A new report from the U.S. Centers for Disease Control and Prevention has connected the use of synthetic pot to 16 cases of unexplained kidney failure. All but one experienced nausea and vomiting, while a dozen reported abdominal, back, and possible flank pain. The patients, all male except for one ranged in age from 15 to 33, had healthy kidneys prior to their complaints. Five, however required dialysis, although they did show signs of recovering within a few days after treatment.
“It’s rare for young people to have unexplained kidney failure,” said Dr. Gregory Collins, head of the Cleveland Clinic’s Alcohol and Drug Recovery Center. “We haven’t seen that before with these substances, but this wouldn’t surprise me. These are dangerous compounds that are made often in China and imported into the U.S. so you really don’t know what you’re getting,” he added.
“You’ll find that these laboratories are putting out in the China market over 100 different compounds. People can order these over the internet and get a shipment. It’s shocking how it’s legal.”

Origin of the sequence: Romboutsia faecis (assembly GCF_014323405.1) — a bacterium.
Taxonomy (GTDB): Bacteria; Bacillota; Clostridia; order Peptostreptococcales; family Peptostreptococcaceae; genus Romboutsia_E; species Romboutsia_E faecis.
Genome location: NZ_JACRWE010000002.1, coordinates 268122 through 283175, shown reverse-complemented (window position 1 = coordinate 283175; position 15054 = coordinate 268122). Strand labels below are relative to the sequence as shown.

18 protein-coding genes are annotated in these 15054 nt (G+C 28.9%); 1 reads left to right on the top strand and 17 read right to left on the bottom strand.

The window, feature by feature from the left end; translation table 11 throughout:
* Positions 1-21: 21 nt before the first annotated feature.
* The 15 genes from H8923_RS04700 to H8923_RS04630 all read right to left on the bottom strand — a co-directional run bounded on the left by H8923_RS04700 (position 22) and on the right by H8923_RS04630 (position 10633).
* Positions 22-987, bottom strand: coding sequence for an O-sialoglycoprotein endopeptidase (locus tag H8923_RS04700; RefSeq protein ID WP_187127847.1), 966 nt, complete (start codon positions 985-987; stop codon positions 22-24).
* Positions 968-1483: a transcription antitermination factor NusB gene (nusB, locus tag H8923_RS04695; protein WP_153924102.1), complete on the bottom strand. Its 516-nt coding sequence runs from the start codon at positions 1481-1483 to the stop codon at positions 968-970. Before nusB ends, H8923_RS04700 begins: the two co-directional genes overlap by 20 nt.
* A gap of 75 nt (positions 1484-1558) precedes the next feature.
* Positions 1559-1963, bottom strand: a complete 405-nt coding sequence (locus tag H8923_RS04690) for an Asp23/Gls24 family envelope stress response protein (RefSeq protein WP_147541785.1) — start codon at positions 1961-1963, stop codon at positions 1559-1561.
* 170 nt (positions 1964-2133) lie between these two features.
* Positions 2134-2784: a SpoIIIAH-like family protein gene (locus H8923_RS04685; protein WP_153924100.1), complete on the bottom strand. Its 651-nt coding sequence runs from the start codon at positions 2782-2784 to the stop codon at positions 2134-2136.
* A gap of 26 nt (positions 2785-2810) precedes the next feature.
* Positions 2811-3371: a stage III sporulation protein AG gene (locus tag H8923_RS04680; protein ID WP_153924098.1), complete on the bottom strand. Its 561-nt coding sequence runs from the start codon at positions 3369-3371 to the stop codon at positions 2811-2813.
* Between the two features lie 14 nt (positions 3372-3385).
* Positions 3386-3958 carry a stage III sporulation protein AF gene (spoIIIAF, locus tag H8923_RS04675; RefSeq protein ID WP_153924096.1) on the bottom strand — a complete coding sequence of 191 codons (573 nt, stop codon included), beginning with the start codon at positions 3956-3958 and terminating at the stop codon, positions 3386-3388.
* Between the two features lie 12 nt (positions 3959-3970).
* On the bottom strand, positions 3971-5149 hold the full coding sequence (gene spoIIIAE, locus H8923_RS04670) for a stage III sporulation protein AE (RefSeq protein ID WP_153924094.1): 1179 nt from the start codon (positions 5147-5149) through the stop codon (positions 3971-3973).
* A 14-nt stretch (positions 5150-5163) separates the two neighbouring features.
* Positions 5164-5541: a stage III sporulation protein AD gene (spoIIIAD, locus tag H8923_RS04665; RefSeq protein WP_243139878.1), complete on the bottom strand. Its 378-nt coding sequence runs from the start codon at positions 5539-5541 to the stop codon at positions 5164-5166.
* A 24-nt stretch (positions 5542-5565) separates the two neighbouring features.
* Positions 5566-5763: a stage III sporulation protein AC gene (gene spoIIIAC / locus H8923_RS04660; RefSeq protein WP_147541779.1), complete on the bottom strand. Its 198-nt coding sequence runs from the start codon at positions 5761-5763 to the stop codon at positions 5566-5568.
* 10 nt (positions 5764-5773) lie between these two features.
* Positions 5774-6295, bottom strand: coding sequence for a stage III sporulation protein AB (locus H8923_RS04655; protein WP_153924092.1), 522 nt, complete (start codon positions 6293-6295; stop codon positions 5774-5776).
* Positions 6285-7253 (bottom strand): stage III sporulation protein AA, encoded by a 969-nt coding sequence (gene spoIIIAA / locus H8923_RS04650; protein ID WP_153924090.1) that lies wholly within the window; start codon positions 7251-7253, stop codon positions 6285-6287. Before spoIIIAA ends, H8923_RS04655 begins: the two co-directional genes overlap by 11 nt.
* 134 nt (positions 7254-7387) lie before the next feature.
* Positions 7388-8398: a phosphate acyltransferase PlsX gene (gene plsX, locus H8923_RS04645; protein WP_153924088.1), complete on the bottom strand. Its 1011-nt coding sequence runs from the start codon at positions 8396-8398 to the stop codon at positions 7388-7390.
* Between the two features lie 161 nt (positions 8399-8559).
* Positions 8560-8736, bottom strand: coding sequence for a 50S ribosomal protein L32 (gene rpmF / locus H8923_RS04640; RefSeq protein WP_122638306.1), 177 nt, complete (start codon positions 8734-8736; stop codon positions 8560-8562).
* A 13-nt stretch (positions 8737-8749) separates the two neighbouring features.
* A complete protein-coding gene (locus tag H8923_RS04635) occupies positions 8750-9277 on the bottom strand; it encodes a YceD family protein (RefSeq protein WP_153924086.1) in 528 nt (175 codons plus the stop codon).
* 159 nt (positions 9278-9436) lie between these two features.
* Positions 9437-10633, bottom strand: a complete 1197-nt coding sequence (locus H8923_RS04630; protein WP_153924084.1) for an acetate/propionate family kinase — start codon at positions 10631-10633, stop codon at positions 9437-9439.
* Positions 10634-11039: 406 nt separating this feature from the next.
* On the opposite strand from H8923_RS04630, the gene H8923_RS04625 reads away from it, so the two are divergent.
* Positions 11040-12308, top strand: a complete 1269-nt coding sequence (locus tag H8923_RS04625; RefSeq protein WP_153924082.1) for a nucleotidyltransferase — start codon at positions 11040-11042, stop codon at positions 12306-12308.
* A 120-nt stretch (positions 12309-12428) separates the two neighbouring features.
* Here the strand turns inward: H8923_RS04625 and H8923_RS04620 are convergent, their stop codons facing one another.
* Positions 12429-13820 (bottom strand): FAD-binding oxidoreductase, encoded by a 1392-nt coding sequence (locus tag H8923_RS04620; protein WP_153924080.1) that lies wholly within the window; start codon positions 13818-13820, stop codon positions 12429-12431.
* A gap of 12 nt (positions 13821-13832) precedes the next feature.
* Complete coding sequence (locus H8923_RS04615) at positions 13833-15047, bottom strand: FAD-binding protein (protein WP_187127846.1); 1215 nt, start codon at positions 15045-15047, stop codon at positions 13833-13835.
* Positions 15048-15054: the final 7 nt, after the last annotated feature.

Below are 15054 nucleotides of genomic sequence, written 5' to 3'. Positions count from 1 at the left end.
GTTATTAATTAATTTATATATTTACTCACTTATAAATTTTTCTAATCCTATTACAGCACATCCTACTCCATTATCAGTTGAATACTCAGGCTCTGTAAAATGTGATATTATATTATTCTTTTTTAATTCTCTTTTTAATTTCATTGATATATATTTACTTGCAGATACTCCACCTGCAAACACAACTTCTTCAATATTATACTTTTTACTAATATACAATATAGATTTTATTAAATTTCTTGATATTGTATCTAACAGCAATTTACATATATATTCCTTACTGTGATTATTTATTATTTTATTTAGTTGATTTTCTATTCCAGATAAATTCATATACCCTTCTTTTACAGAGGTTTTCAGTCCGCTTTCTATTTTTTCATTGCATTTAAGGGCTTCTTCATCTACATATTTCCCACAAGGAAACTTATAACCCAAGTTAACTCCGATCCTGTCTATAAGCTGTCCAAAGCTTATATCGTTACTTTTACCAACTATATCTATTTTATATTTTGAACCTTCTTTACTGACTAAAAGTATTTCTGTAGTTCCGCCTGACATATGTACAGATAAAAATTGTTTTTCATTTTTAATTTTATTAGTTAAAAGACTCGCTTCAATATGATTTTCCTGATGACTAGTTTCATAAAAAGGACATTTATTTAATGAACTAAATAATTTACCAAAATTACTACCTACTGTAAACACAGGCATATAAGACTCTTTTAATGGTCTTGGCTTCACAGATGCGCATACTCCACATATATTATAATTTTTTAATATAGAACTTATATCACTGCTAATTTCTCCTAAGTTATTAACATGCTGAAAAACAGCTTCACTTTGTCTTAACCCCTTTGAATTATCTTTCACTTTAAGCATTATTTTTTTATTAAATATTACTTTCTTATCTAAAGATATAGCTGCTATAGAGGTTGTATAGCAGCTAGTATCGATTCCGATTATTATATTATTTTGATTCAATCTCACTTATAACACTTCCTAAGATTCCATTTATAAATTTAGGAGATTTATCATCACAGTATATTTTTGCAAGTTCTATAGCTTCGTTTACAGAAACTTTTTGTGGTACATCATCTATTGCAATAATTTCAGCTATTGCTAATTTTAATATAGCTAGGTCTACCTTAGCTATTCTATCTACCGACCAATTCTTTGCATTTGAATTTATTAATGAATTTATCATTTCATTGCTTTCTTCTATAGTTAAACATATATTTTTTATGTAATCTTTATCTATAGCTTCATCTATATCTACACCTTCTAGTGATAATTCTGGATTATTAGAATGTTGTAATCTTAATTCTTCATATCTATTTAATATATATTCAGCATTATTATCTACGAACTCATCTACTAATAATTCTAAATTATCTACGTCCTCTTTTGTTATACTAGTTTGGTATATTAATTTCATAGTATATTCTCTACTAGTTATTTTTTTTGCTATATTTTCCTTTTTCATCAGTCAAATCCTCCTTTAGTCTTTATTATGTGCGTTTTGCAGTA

“We knew that spice was dangerous. It’s not a safe alternative to marijuana,” stated report author Dr. Michael D. Schwartz of the National Center for Environmental Health’s Office of Environmental Health Emergencies. “As newer compounds come out in spice products, there is the risk of unpredictable toxicities.”
Synthetic cannabis is manufactured by spraying natural herbs with synthetic chemicals to copy the effects the tetrahydricannabino (THC) compound responsible for the weed’s mind bending properties.
This report comes on top of dire warning by doctors in Colorado who have seen a surge in emergency room visits related to seizures, psychotic episodes and racing heart rates caused by synthetic marijuana. Sold under names like Spice Gold,, Mad Moneky. Black Mamba, Crazy Clown, Clown loyal, K2 and Phantom Wicked Dreams, etc. the drugs were responsible for sending at least 263 people for emergency treatment for severe clinical illness throughout the state last August alone.
“These patients were delirious, commented Dr. Andrew Monte, an assistant professor in emergency medicine at the University of Colorado School of Medicine in Denver. “They were battling staff members. Their pulses were racing and many went on to have seizures. Seven even had to be put on ventilators in the intensive care unit after they developed trouble breathing.”
Still he believes that these are only a fraction of what is really going on, partly because many people suffering from “bad trips” try to wait it out at home rather than go to a hospital. Others, he stated probably don’t report their episodes because they don’t want to admit to using the drugs.
Note: A letter reporting the Surge was published in today’s issue of the New England Journal of Medicine and in the Dec. 13 Morbidity and Mortality Weekly Report from the U.S. Centers for Disease Control and